Often there are many parts of the mental health treatment process that you can’t control.
“Providers can let patients down, medications may fail or cause uncomfortable side effects [and] there is enormous stigma around mental illness,” said Kelli Hyland, M.D., a psychiatrist in outpatient private practice in Salt Lake City, Utah.
But you can control your role. For instance, you can accept your symptoms, educate yourself about your illness, build your treatment team and speak “up when you feel small and scared,” she said.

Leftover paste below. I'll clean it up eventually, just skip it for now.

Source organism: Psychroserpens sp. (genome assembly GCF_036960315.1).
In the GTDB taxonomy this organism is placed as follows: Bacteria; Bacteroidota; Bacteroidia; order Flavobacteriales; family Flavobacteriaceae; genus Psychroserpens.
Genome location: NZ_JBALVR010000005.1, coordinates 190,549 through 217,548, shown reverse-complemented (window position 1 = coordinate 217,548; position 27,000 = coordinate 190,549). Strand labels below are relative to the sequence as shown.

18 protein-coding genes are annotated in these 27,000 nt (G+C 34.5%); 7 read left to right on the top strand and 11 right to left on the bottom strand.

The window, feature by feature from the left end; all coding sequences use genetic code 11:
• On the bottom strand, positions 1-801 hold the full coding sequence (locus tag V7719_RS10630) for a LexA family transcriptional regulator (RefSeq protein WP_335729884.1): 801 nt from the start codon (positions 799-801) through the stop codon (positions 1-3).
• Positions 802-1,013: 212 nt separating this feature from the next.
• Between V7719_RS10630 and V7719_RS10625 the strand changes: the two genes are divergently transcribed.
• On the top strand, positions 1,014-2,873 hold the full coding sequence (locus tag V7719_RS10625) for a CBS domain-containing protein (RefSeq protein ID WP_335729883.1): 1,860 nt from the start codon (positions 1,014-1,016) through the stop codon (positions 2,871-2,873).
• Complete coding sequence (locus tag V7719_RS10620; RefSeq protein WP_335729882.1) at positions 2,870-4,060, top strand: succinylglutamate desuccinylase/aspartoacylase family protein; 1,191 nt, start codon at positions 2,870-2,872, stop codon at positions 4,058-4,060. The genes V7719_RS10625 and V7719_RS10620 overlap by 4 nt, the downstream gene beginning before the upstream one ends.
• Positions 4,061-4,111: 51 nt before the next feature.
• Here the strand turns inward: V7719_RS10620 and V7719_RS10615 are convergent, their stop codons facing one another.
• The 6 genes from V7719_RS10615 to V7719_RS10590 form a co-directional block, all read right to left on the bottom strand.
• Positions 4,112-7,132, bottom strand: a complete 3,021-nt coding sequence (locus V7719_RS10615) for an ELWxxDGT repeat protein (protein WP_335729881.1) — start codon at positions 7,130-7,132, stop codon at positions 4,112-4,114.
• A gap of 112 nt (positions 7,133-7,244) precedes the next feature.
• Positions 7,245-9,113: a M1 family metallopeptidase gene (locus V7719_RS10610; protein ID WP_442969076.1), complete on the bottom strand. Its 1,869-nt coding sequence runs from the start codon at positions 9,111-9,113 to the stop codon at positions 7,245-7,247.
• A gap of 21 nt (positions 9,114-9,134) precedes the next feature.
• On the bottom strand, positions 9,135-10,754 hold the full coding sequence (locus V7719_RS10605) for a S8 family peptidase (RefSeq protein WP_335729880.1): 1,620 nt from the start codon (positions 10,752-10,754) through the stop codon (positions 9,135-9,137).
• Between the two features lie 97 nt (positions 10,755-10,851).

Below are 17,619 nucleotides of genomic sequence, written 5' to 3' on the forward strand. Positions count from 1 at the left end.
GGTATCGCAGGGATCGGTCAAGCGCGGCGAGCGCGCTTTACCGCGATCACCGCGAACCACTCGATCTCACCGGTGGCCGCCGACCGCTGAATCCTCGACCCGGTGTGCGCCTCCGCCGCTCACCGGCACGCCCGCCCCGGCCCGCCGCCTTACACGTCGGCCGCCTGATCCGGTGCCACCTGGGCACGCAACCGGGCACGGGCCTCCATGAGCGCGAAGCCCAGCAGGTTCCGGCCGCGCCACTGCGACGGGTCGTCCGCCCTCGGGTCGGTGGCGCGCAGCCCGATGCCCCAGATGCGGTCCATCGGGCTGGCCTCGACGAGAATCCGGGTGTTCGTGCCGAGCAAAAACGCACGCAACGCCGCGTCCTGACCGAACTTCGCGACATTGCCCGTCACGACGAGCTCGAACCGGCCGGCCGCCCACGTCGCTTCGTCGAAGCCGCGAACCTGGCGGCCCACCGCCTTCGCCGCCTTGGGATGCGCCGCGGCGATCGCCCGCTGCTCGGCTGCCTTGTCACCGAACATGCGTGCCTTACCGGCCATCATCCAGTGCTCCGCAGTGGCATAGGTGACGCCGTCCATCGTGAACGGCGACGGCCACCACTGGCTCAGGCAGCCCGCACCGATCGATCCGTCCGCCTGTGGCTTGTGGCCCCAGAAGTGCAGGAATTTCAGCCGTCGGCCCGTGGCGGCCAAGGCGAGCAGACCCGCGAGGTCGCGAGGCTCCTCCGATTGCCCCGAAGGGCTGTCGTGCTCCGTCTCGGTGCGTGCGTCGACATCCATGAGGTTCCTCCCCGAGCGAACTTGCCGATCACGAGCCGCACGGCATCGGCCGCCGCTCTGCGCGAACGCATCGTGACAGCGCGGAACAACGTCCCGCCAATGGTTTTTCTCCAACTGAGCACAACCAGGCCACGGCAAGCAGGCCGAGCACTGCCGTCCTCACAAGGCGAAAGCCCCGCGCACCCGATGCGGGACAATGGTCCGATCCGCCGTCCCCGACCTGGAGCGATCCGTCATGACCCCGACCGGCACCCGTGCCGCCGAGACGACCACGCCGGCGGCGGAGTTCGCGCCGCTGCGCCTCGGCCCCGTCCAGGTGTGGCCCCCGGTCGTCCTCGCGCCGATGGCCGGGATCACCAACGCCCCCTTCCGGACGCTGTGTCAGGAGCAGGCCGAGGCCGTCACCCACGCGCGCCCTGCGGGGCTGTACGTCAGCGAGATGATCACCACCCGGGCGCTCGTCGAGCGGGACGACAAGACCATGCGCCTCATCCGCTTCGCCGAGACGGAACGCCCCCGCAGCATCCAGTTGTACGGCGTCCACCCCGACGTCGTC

Advocating for your mental health provides significant benefits. “Taking an active role in the healing process brings empowerment, confidence and can build quality of life independent of cure or physical wellness,” she said.
Below, Hyland shared several ways you can become your own best advocate.